If you’re new to gardening or need more direction on how to properly care for your watermelon plants, consult your local gardening experts. They can provide additional tips and advice to help ensure success.
Water and Sun Requirements for Watermelon Plant Stages
Its important to include plenty of water and sun throughout the watermelon plant stages for best results.
Watermelons are thirsty plants that require a lot of water. They should be watered deeply every week or two in order to ensure deep root growth and avoid surface roots. Additionally, make sure to add mulch around your watermelons to keep the soil moist and cool.
Watermelons also need plenty of sunlight for optimal growth, so make sure they are planted in a spot that receives at least six to eight hours of direct sunlight daily.
If you live in an area with hot summers, provide some afternoon shade to protect your plants from the scorching temperatures.
Pests and Diseases
While generally disease resistance plants, the warm and wet environment needed for watermelons to thrive is also optimal for pests and diseases. Yellow spot and powdery mildew are fungal diseases that can affect your watermelon.
Cucumber beetles and aphids can also wreak havoc on your fruit. To keep your plants healthy, inspect them regularly for signs of insect damage or fungal issues.
If you notice any leaves that are wilting, discolored or developing spots, take action immediately by removing affected sections or treating with an appropriate pesticide. Also, keep your plants well-nourished to promote strong and healthy growth.
Frequent monitoring of your watermelon patch is key to maintaining a healthy garden free from pests and diseases. With proper care and attention, you’ll be sure to enjoy a delicious crop of watermelons for many years to come!
Common Issues When Growing Watermelon
Watermelons are generally easy to grow and require minimal maintenance, but there are a few common issues that can arise.
First, watermelon plants need plenty of space for optimal growth. Give them enough room by spacing hills several feet apart or planting in large containers.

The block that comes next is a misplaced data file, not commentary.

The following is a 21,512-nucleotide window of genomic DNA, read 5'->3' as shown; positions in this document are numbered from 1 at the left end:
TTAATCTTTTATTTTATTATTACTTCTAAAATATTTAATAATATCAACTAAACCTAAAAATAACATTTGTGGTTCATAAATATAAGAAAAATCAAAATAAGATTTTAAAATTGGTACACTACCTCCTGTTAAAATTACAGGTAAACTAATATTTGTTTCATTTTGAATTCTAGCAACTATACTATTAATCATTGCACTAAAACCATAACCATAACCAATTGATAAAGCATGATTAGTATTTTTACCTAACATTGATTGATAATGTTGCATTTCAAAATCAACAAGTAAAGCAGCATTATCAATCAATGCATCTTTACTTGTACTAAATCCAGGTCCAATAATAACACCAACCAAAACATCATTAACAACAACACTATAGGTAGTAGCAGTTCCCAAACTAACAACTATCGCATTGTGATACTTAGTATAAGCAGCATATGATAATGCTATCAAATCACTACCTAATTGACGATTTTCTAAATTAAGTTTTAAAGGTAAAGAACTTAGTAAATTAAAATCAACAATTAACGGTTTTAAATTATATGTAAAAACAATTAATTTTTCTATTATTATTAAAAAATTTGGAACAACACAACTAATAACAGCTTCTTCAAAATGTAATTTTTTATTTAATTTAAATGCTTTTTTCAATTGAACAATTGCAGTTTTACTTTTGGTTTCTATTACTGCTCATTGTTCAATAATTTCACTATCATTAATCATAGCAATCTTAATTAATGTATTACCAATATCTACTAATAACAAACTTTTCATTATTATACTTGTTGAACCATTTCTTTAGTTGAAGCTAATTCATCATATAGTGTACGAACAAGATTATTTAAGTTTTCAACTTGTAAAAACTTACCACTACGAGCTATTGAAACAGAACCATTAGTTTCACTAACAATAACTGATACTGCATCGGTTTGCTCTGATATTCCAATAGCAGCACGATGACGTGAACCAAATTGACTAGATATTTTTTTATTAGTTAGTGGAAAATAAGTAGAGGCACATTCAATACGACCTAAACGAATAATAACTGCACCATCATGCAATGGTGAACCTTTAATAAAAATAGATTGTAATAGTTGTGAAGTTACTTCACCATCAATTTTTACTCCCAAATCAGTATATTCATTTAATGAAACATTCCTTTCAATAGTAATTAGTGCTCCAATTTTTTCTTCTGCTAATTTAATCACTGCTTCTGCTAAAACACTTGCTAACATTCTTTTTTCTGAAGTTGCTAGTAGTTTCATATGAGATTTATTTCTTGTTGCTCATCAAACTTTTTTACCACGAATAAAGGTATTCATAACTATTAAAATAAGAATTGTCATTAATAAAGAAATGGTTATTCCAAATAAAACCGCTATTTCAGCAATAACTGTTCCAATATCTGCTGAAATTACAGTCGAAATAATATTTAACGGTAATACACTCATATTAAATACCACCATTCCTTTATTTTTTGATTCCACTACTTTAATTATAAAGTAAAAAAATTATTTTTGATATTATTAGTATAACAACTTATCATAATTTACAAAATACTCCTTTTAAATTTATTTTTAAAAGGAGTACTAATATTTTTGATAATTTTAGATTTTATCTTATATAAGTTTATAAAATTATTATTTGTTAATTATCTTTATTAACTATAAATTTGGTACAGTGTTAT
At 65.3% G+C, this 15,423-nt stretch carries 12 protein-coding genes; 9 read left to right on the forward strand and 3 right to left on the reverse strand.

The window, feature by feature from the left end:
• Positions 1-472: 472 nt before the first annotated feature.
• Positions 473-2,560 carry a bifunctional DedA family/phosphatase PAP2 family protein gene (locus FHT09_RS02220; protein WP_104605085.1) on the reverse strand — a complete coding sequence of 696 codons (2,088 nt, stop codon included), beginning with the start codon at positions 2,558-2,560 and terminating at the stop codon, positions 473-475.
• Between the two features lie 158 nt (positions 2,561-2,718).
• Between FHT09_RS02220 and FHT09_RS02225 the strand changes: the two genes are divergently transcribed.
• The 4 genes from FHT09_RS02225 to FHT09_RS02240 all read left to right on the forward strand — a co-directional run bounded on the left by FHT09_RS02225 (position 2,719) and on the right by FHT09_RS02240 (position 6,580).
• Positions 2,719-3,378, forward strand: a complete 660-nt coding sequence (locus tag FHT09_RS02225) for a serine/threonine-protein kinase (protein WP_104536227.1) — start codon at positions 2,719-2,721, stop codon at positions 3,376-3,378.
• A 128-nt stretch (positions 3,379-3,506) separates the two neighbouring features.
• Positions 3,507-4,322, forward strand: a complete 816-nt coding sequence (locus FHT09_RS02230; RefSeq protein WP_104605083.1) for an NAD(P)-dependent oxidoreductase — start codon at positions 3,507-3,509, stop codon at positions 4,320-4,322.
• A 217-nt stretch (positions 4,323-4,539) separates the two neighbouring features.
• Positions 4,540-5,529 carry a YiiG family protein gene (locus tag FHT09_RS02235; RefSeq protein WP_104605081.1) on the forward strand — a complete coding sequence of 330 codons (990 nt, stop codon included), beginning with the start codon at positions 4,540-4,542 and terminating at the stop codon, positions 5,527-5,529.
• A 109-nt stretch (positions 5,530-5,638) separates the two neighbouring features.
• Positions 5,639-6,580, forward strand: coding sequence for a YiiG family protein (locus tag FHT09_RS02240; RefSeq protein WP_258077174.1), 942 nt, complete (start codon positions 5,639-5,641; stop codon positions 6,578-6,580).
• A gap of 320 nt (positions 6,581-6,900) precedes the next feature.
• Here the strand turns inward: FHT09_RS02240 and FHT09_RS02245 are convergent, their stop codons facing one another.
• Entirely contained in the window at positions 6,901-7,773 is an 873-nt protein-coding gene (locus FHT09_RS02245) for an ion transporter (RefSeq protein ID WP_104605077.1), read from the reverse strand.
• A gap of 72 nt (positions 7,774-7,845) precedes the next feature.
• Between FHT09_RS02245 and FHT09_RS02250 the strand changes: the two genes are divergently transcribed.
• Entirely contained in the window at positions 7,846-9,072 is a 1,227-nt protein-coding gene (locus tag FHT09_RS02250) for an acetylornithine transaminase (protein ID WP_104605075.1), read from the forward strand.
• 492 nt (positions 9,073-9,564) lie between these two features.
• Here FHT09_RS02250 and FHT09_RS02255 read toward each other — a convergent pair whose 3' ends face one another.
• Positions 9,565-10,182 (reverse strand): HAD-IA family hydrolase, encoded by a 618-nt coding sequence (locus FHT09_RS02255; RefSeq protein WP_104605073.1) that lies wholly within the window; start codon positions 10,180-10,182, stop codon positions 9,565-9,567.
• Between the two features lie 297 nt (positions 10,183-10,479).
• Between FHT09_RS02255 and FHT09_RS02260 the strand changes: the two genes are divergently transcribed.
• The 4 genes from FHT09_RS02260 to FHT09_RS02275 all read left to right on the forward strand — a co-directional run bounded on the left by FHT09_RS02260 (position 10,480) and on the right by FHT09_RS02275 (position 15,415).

Additionally, make sure your plants get the proper amount of sun, water and fertilizer to guarantee healthy growth.
Finally, watch out for pests and disease that can affect your watermelon plants. Monitor your garden regularly and take action if you notice any signs of insect or fungal damage.
Watermelon Plant Stages Frequently Asked Questions
Here are some frequently asked questions you may have about watermelon plant stages to ensure a successful harvest in your garden.
How long does it take to grow a watermelon from a plant?
The amount of time it takes for a watermelon to ripen depends on the season and your local climate. Generally, it takes 8-10 weeks after flowering for a watermelon to reach its full size and color.
From planting a seed until the fruit is ripe to harvest can take anywhere from 65-100 days, so growing watermelon takes lots of patience!
What are the stages of watermelon growth?
There are nine watermelon plant stages. These are:
- Seed Germination
- Vegetative Stage
- Flowering and Pollination
- Fruit Setting
- Maturity and Harvesting
How long do watermelons take to grow after flowering?
Generally, watermelon plants take 5 weeks to ripen after flowering. However, this time frame could be shorter or longer depending on the season and your local climate.
How many watermelons do you get per plant?
The number of watermelons you get per plant depends on the variety. Some varieties may produce a single watermelon while others can produce multiple fruits per vine.
Generally, you should expect 2-4 watermelons per plant. These numbers are based on growing conditions, how far apart the plants are, and more. For optimal growth and space, it is best to plant hills with four or five melons per hill.
By following these tips and understanding the stages of growth for your watermelon plants, you can easily have a successful and delicious harvest in your garden this year!
Watermelon Plant Stages Conclusion
Growing watermelons can be a fun and rewarding experience with the right knowledge and care! With these watermelon plant stages and growing tips, you’ll be well on your way to harvesting sweet, juicy watermelon in no time.